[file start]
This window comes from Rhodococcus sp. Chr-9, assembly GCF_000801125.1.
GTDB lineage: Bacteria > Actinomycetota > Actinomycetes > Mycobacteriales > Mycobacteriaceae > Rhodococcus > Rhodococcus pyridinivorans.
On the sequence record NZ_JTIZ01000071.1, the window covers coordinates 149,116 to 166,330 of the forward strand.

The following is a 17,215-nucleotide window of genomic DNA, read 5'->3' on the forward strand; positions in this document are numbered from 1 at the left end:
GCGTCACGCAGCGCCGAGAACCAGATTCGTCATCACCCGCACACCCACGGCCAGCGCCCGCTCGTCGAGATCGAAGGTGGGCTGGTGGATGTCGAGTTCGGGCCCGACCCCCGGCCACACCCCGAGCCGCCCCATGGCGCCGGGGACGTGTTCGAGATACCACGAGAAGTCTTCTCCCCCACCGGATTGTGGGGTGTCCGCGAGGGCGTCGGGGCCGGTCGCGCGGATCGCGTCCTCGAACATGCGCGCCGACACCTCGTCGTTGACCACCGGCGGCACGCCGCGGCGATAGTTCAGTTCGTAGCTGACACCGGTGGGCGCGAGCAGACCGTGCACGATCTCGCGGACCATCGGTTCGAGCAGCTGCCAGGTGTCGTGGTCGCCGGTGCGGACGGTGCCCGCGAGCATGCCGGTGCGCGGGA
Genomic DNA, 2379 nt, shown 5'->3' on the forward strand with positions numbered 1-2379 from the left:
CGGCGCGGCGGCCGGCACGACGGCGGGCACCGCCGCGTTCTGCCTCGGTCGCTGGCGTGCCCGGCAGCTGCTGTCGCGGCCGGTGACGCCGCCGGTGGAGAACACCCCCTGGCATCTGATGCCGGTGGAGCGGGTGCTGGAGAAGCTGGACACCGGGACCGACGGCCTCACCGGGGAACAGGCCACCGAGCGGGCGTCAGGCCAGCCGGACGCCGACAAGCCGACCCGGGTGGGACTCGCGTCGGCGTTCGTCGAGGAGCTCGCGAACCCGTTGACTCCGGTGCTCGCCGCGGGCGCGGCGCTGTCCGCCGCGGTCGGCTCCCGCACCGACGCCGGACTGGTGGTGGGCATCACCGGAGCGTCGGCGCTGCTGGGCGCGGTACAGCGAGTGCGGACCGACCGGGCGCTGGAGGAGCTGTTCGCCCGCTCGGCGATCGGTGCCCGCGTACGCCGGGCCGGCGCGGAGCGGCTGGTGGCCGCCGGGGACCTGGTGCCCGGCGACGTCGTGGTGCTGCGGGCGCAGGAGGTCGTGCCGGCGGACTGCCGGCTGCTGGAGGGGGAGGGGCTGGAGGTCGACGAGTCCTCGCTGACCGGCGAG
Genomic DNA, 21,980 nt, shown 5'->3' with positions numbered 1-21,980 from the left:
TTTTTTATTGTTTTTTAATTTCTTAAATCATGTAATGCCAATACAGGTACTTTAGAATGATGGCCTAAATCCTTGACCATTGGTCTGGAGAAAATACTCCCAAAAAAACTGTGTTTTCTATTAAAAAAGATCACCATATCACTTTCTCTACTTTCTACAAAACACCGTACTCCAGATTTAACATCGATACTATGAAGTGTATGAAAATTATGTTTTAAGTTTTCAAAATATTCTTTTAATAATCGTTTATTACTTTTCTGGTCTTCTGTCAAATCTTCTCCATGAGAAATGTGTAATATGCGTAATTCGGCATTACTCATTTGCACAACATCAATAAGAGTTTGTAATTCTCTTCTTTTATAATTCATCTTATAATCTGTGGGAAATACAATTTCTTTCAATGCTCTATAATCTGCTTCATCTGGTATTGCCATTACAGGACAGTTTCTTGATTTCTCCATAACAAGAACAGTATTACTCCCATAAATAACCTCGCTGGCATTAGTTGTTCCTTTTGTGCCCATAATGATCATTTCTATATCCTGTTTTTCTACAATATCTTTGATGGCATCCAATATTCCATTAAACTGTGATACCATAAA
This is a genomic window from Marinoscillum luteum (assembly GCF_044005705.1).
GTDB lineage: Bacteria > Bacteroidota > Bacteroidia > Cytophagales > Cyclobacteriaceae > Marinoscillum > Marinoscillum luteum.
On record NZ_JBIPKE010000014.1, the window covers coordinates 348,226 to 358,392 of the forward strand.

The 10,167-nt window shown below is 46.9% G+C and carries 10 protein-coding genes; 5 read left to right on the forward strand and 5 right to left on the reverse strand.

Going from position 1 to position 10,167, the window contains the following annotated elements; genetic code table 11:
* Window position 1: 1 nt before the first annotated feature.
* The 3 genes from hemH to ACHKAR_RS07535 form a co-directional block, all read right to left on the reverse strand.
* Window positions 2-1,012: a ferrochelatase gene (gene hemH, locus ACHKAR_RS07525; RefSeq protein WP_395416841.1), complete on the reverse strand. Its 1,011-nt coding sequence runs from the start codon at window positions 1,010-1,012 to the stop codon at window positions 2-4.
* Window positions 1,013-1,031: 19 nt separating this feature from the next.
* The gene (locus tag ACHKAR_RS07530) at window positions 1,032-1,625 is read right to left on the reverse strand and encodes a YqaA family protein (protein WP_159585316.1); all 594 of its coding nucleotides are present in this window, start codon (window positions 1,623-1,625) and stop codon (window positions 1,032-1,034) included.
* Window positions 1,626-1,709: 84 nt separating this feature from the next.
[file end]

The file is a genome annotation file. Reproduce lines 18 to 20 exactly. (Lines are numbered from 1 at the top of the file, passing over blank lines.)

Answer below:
* Window positions 1,013-1,031: 19 nt separating this feature from the next.
* The gene (locus tag ACHKAR_RS07530) at window positions 1,032-1,625 is read right to left on the reverse strand and encodes a YqaA family protein (protein WP_159585316.1); all 594 of its coding nucleotides are present in this window, start codon (window positions 1,623-1,625) and stop codon (window positions 1,032-1,034) included.
* Window positions 1,626-1,709: 84 nt separating this feature from the next.